Are the long hours, stressful conditions and harsh sanitizing agents in the average hospital workplace taking a toll on your skin? Nurses often struggle with looking their best in the face of a work environment that does little to support healthy, glowing skin. You have to take extra steps to pamper yourself if you want to look fabulous! Here are 20 easy tips that nurses can use throughout the day to maintain beautiful skin.
Reevaluate Your Hand Hygiene
Hand washing and glove use are the cornerstones of infection prevention in healthcare settings. But these protocols are the leading cause of contact dermatitis in nurses. If you are experiencing an allergic reaction or chemical sensitivity, take a closer look at what you’re being exposed to.
- Switching to non-latex gloves or using a hand sanitizer that doesn’t dry your skin as much may help.
- Only wear gloves when they are needed and take them off to let your hands “breathe” the rest of the time.
- Minimize the detergents and surfactants you use at home to further limit your exposure to chemicals that will dry your skin.
Moisturize, Then Moisturize Again
Constant hand washing and the use of alcohol-based hand sanitizers will dry out your skin even if you don’t end up with a rash. When your skin dries and cracks, it isn’t as resistant to infection. Nothing is uglier than a staph infection!
- Use hand moisturizer throughout the day each time you wash your hands to help restore your skin.
- Consider using an SPF 15 moisturizer so you’ll be in the habit of keeping sunscreen on your hands. That will help you prevent sun damage to delicate hand skin when you venture outside. Remember, no matter how good your face looks, people can always guess your age by your hands!
- Apply Vaseline or a heavy-duty moisturizer at night (just don’t mix petroleum-based creams with latex gloves at work).
- Pay special attention to ragged cuticles—pushing them back gently each day rather than trimming them. Use a cuticle oil a couple of times a day to soften this skin and make it more pliable.
Keep on Moving
Few of us reach our 40s without seeing the telltale marks of time etched into our leg skin. Spider veins are mainly a cosmetic problem (although they may indicate varicose veins below the surface). One of the main activities associated with the development of spider veins is standing for long periods of time. If you’re a nurse, you may find it difficult to avoid being on your feet for hours on end. However, you may be able to limit the development of spider veins by:
- Frequently shifting your weight from one foot to the other when you are standing
- Elevating your feet when you do get a chance to sit down
- Keeping your body weight under control by not skipping meals and try ‘smart snacking’ between meals on high energy foods such as fruits, veggies and nuts
- Wear compression stockings if you have a family history of vein problems
- Already got a few veins creeping across your calves? Don’t reconcile yourself to never showing your gams in public again. Use a light-coverage concealer like Sally Hansen’s Airbrush Legs to minimize the appearance of spider veins. Unlike self-tanning lotions, this product washes right off if you make a mistake.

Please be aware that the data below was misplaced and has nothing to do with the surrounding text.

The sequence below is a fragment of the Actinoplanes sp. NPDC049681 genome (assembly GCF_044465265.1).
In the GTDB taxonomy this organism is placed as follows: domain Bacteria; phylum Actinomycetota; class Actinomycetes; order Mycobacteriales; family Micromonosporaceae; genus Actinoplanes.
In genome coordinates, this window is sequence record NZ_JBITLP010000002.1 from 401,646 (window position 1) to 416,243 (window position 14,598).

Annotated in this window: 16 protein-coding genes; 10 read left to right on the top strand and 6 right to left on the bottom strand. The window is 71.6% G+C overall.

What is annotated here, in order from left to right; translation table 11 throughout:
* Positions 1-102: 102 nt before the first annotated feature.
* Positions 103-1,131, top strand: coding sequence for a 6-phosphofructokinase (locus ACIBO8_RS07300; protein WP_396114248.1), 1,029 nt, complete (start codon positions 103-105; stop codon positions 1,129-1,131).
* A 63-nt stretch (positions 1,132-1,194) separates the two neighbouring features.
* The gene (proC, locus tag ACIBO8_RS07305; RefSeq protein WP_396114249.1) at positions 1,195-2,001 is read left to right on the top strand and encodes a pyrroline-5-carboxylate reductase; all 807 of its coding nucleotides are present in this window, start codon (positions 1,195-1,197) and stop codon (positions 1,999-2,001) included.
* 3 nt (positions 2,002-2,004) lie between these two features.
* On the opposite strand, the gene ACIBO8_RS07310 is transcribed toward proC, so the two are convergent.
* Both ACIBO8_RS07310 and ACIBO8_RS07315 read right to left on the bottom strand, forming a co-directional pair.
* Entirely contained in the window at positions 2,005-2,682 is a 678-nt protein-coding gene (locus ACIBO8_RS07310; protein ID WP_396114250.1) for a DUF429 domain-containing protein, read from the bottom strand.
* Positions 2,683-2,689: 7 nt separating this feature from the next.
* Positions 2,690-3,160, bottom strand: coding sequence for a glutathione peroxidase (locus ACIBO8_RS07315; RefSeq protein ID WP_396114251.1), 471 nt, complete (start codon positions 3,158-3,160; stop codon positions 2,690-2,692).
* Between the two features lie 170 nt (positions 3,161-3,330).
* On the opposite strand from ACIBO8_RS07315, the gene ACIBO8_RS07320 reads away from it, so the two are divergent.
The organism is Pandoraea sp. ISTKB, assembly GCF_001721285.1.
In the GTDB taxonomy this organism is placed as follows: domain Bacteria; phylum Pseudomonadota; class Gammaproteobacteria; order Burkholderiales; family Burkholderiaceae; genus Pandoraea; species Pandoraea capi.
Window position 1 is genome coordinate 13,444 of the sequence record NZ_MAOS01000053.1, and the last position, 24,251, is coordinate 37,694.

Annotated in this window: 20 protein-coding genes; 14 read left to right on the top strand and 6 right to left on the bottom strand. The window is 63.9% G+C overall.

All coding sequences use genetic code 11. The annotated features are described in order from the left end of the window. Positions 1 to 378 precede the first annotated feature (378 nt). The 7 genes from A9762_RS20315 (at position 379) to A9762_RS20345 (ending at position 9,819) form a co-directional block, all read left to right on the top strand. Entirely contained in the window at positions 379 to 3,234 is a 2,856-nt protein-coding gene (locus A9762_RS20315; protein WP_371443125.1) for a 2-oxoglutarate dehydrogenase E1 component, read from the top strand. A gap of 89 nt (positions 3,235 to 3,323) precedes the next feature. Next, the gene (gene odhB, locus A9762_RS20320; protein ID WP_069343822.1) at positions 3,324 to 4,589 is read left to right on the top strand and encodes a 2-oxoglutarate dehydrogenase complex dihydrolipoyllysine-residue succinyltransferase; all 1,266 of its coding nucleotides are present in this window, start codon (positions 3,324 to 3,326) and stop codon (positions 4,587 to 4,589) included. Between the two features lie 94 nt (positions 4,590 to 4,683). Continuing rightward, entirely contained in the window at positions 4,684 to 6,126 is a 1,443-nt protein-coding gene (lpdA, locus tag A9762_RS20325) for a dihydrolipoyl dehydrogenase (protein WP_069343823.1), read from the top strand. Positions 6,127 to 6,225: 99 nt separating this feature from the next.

Put Your Best Foot Forward
Few of us consider our feet our most attractive feature, but that’s no reason to neglect them! The skin on your feet is especially prone to fungal infection if you’re up and about all day in shoes that hold sweat close to your skin.
- Wear nursing shoes and socks that are breathable.
- If you wear leather shoes, buy two pairs and alternate them each day. This gives the leather time to dry out fully after each shift.
- Consider wearing athletic shoes that meet your hospital’s dress code since these often have mesh panels that allow better air penetration.
- Go barefoot in the safety of your own home to give your feet a chance to air out.
- Do you like to treat yourself to a pedicure or paint your toenails? It’s a good idea to give your toenails a break from the lacquer if you want to avoid the dreaded toenail fungus. Get your toenails done before an event where people will actually see them (vacation, a party where you’ll be wearing open-toed shoes, etc.). Then strip off the polish afterward to keep fungus from gaining a “foothold.”
Keep Your Face Looking Fresh
Okay, we’ve covered your body from hand to toe, but what about your face? Here are three beauty secrets for looking your best with minimum effort:
- Exfoliate with care. Many facial scrubs contain gritty fragments that can cause micro-tears in your skin. That makes your skin look rougher instead of smoother over the long term. Consider using AHA cleansers or other products that let you gently wipe away dead skin rather than scrubbing it off.
- Keep under-eye bags at bay with cool compresses. These are easy to use and cost you nothing. Try this remedy before you invest in expensive creams to address your saggy under-eye area.
- Use a bronzer to give a sun-kissed glow to skin that rarely sees the sun. Apply it lightly to any areas that would naturally get the most sun exposure (forehead, cheekbones, nose, chin and collarbone). Pick a bronzer no more than two shades darker than your natural skin tone so you don’t look like an Oompa-Loompa.
What skin beauty tips do you use to stay looking great at work? Let us know in the comments.
For more Skin and Body Advice for Nurses pick up the latest issue of Scrubs magazine, available at a retail store near you!